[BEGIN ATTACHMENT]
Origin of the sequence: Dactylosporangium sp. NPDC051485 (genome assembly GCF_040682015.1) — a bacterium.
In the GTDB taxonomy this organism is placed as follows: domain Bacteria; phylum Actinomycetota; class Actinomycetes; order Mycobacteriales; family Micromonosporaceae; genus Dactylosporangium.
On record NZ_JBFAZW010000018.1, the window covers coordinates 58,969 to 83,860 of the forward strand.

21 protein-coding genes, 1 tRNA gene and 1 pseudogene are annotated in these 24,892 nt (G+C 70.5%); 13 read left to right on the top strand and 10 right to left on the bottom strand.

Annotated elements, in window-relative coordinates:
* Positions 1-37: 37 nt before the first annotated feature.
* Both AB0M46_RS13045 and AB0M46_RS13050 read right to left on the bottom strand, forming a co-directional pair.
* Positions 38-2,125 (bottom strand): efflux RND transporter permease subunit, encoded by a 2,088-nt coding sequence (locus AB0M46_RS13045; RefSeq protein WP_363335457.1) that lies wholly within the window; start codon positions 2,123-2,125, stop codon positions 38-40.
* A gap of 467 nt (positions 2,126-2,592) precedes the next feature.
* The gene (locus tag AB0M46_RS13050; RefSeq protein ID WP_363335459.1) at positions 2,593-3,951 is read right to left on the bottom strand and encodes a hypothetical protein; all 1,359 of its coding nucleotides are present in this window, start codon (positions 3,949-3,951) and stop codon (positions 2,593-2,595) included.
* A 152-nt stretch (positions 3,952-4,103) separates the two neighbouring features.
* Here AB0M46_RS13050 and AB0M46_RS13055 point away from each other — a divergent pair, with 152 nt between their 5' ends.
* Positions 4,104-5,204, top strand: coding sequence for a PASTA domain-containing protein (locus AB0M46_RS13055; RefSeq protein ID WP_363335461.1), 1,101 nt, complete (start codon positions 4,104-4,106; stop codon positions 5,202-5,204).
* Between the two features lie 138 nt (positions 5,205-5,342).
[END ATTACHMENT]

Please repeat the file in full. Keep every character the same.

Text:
Origin of the sequence: Dactylosporangium sp. NPDC051485 (genome assembly GCF_040682015.1) — a bacterium.
In the GTDB taxonomy this organism is placed as follows: domain Bacteria; phylum Actinomycetota; class Actinomycetes; order Mycobacteriales; family Micromonosporaceae; genus Dactylosporangium.
On record NZ_JBFAZW010000018.1, the window covers coordinates 58,969 to 83,860 of the forward strand.

21 protein-coding genes, 1 tRNA gene and 1 pseudogene are annotated in these 24,892 nt (G+C 70.5%); 13 read left to right on the top strand and 10 right to left on the bottom strand.

Annotated elements, in window-relative coordinates:
* Positions 1-37: 37 nt before the first annotated feature.
* Both AB0M46_RS13045 and AB0M46_RS13050 read right to left on the bottom strand, forming a co-directional pair.
* Positions 38-2,125 (bottom strand): efflux RND transporter permease subunit, encoded by a 2,088-nt coding sequence (locus AB0M46_RS13045; RefSeq protein WP_363335457.1) that lies wholly within the window; start codon positions 2,123-2,125, stop codon positions 38-40.
* A gap of 467 nt (positions 2,126-2,592) precedes the next feature.
* The gene (locus tag AB0M46_RS13050; RefSeq protein ID WP_363335459.1) at positions 2,593-3,951 is read right to left on the bottom strand and encodes a hypothetical protein; all 1,359 of its coding nucleotides are present in this window, start codon (positions 3,949-3,951) and stop codon (positions 2,593-2,595) included.
* A 152-nt stretch (positions 3,952-4,103) separates the two neighbouring features.
* Here AB0M46_RS13050 and AB0M46_RS13055 point away from each other — a divergent pair, with 152 nt between their 5' ends.
* Positions 4,104-5,204, top strand: coding sequence for a PASTA domain-containing protein (locus AB0M46_RS13055; RefSeq protein ID WP_363335461.1), 1,101 nt, complete (start codon positions 4,104-4,106; stop codon positions 5,202-5,204).
* Between the two features lie 138 nt (positions 5,205-5,342).